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chrisdone / hell


Haskell shell


hell Hackage

A Haskell shell.

Here lies a prototype/experiment for the following question: can the normal Haskell REPL make a passable shell if it has file completion and directory awareness?

It's a simple read-eval-print loop for Haskell that has some simple awareness of the current directory and completion works. I whipped this up in a few hours, it's only a couple hundred lines of code.

What's it like?

It looks like this:

Welcome to Hell!
chris:~/$ ls
Backups  Desktop    Downloads  Emacs  Mail  Pictures  Renoise  Samples
Books    Documents  Dropbox    Flash  Org   Projects  Repos    Scripts

It has some UNIX basics:

chris:~/$ cd "Projects/hell/"
chris:~/Projects/hell$ ls
dist  examples  hell.cabal  LICENSE  src  TAGS
chris:~/Projects/hell$ ls "-a"
.  ..  dist  examples  .ghci  .git  .gitignore  hell.cabal LICENSE

All functions are based on shell-conduit and are variadic. They are generated by taking all binaries in your PATH.

The only exception (so far) is cd. There is no binary called cd in POSIX because it is a shell concept.

How does it work?

It uses the GHC API (so please submit a pull request if it doesn't work with your GHC version) and the Haskeline package to make a simple read-eval-print loop, keeping track of any current directory changes. The Haskeline package does completion at the prompt built-in.

It tries to run the line as an IO a statement:

chris:~/$ cd "."

If that's the wrong type, it runs it as a shell-conduit Segment:

chris:~/$ ls $| grep "E"

Or finally it evaluates it as an expression, printing the result with print:

chris:~/$ 2 * 3
forall a. GHC.Num.Num a => a

I think it's pretty neat to have Haskell evaluation in your shell. I often open GHCi to do little arithmetical calculations.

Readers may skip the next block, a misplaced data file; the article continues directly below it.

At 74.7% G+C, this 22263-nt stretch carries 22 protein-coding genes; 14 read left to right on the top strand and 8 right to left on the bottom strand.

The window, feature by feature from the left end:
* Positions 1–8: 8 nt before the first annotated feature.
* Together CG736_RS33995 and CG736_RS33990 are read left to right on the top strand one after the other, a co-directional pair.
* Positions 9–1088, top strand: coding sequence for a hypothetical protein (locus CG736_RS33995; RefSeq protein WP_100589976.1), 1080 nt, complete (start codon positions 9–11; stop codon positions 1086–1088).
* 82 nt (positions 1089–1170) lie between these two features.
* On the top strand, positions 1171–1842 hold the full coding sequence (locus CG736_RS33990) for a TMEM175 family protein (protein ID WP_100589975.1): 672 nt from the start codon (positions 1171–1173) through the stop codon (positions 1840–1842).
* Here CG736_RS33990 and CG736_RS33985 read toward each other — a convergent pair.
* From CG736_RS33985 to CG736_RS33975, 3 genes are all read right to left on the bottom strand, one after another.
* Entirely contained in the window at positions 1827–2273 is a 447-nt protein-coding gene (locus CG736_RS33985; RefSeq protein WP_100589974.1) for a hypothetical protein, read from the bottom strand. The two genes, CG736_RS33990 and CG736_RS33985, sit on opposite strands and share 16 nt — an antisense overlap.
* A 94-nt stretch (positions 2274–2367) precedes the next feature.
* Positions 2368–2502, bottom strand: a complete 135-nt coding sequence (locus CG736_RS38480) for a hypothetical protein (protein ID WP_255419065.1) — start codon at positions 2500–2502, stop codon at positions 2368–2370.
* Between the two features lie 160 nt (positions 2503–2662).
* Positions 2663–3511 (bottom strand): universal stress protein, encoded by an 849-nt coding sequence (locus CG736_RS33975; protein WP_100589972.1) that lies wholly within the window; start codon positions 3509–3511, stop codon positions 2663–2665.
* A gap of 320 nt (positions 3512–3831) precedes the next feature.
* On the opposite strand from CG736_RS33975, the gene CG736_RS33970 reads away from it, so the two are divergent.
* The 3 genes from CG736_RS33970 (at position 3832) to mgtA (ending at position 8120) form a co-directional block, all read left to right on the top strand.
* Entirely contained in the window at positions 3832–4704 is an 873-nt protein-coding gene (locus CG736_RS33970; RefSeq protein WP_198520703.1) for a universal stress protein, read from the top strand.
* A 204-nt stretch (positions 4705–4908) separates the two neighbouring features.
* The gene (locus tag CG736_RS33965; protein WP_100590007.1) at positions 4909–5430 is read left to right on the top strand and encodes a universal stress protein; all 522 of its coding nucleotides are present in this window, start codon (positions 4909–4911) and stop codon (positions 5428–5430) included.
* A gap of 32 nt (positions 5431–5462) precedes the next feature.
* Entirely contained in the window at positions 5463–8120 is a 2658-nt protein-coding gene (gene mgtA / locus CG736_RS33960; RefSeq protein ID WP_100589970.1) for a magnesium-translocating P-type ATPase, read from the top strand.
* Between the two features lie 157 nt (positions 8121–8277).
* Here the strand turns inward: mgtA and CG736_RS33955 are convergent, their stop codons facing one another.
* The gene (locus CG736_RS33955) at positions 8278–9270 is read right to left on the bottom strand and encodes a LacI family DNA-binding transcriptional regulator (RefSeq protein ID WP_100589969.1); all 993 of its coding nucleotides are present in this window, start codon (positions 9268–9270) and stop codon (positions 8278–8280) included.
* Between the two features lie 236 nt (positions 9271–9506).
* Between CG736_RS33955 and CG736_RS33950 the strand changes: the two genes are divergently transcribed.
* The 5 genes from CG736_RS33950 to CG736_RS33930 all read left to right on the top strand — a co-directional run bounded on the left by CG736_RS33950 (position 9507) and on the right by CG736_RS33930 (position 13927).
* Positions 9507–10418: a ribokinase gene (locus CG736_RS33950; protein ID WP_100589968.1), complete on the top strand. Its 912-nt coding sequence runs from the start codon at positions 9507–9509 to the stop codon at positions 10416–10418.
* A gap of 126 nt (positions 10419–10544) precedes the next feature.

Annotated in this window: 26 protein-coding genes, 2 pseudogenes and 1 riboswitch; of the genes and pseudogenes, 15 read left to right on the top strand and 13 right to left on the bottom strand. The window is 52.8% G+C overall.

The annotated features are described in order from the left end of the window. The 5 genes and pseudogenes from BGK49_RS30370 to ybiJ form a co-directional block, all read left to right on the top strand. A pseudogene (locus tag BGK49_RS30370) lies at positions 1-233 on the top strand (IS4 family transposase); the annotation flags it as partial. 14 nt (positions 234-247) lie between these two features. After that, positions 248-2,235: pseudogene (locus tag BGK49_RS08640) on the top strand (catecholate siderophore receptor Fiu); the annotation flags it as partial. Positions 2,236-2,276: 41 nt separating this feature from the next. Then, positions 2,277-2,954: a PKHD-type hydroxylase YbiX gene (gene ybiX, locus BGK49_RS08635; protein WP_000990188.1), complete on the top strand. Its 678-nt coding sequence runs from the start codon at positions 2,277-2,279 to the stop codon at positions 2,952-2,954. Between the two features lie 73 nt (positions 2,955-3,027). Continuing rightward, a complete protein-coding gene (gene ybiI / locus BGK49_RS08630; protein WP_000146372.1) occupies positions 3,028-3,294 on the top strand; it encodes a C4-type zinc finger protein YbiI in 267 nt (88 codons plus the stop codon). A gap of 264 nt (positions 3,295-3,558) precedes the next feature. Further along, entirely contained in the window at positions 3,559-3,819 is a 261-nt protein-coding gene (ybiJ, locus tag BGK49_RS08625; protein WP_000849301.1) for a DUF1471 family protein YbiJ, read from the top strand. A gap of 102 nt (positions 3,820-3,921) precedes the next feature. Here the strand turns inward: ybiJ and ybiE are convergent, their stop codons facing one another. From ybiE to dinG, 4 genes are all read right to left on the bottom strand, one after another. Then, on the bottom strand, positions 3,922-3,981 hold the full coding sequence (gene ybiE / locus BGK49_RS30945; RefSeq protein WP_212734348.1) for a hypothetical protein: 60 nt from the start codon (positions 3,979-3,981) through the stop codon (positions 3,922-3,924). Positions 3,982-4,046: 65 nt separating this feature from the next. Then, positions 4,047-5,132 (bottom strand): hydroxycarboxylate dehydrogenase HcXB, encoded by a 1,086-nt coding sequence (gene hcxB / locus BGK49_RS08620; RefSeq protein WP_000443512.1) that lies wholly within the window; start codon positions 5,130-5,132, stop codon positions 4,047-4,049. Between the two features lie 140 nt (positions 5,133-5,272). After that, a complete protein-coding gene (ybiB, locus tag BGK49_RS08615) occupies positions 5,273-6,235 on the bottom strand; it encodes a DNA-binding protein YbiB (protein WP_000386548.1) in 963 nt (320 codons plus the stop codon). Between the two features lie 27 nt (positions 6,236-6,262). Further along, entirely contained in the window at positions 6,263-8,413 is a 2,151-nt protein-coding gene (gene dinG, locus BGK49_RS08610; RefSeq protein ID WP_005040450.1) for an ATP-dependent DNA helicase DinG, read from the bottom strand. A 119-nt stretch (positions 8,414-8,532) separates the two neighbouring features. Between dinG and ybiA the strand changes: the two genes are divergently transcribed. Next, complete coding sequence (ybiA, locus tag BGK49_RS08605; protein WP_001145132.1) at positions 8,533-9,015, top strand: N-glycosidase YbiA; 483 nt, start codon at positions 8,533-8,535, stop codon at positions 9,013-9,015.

If it can't find any way to run it or print the value, it just displays the type:

chris:~/$ head
forall a. [a] -> a

The commands of GHCi like :t and :k are not supported at this time. Top-level bindings are not yet supported either.

It supports completion of function names and binaries:

chris:~/$ get
getChar                    getfacl                    getZipSink
getContents                gethostip                  getZipSource
getContents                getkeycodes                getAppUserDataDirectory
getLine                    getopt                     getCurrentDirectory
getLine                    getpcaps                   getDirectoryContents
getFpco                    gettext                    getHomeDirectory
getafm                     gettextize                 getModificationTime
getcap                     gettextsh                  getPermissions
getconf                    getty                      getTemporaryDirectory
geteltorito                getweb                     getUserDocumentsDirectory
getent                     getZipConduit

and filenames:

chris:~/Pictures$ ls "Screenshot from 2014-0
Screenshot from 2014-08-13 22:05:10.png  Screenshot from 2014-09-09 14:55:46.png
Screenshot from 2014-09-15 17:09:26.png  Screenshot from 2014-08-11 11:39:00.png
Screenshot from 2014-09-13 19:03:34.png  Screenshot from 2014-09-12 12:26:51.png
Screenshot from 2014-08-13 12:57:14.png  Screenshot from 2014-09-15 17:03:34.png
Screenshot from 2014-08-15 18:19:03.png  Screenshot from 2014-08-28 16:50:04.png

Why “Hell”? Surely a Haskell shell would be heaven!

It's an ironic name, like Little John. And who knows, a Haskell shell might be hell.

You should add loads of custom syntax!

That's not going to happen. Hell is about plain Haskell.